- You can use a few drops of liquid stevia if you like a little more sweetness
- Add a quality protein powder and you have a complete meal!
I have found that sour foods help eliminate sweet cravings. Try a Bubbies brand dill pickle (BONUS! The natural probiotics in this brand help your gut) or a tablespoon of raw apple cider vinegar in a little water. Taking 200mcg of chromium polynicotinate with meals helps reset insulin receptors and minimize cravings.
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Lenoir, M., Serre, F., Cantin, L., & Ahmed, S. H. (2007). Intense sweetness surpasses cocaine reward. PloS one, 2(8), e698.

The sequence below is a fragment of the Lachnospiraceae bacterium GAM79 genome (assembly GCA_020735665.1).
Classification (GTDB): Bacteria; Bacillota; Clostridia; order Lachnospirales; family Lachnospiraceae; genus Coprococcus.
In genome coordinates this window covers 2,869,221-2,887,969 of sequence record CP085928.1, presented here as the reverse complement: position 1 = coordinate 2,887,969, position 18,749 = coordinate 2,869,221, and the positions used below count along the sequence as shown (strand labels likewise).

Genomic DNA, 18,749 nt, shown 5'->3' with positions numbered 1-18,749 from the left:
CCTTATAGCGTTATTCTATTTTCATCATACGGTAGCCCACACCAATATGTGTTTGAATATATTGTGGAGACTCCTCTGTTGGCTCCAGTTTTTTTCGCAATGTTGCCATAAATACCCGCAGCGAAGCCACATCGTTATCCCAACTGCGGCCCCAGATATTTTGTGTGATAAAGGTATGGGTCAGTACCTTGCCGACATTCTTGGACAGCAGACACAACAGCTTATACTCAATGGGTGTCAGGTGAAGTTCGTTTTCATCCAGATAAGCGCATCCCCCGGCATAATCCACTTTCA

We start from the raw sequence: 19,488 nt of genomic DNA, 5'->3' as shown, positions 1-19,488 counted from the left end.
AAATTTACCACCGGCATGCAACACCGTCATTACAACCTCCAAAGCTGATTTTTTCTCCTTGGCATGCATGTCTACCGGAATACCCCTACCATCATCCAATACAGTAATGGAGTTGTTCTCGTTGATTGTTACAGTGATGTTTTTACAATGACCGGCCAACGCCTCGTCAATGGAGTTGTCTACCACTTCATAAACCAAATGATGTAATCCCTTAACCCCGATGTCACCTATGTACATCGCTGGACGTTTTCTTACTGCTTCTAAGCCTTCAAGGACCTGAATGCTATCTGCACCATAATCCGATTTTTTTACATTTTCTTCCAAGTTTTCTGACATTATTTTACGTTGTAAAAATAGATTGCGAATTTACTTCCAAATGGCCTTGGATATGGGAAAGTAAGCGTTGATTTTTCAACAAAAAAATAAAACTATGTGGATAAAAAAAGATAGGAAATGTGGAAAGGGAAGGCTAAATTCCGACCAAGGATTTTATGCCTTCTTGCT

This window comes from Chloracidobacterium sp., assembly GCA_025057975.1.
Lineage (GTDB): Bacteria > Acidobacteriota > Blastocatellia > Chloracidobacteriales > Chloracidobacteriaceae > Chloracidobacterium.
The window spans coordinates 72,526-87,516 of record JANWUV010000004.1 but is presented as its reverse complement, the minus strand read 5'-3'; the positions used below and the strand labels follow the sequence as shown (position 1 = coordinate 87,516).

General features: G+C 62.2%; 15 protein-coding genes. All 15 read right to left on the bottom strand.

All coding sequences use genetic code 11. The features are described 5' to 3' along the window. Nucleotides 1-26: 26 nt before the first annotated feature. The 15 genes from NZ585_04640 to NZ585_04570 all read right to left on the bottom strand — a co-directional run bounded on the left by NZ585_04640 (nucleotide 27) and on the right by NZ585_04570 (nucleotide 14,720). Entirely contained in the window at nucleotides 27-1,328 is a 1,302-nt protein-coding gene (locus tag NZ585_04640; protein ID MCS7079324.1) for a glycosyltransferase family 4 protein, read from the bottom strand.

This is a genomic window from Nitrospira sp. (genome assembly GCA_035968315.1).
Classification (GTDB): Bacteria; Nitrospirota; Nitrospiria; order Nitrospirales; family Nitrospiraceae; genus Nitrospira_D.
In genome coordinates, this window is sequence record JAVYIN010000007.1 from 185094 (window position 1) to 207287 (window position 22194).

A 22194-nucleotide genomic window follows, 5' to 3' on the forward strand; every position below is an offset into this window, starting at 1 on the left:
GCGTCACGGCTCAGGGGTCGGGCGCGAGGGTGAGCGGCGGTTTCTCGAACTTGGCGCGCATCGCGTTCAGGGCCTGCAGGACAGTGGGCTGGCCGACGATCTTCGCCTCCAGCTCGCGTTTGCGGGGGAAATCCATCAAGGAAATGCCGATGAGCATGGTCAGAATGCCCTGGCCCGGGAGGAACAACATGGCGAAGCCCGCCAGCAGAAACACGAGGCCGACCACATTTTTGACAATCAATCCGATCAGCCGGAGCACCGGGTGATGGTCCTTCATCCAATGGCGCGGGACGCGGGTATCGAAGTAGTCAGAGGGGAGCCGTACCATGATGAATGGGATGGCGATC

Ahmed, S. H., Avena, N. M., Berridge, K. C., Gearhardt, A. N., & Guillem, K. (2013). Food addiction. In Neuroscience in the 21st Century (pp. 2833-2857). Springer New York.
DiLeone, R. J., Taylor, J. R., & Picciotto, M. R. (2012). The drive to eat: comparisons and distinctions between mechanisms of food reward and drug addiction. Nature neuroscience, 15(10), 1330-1335.
Tang, D. W., Fellows, L. K., Small, D. M., & Dagher, A. (2012). Food and drug cues activate similar brain regions: a meta-analysis of functional MRI studies. Physiology & behavior, 106(3), 317-324.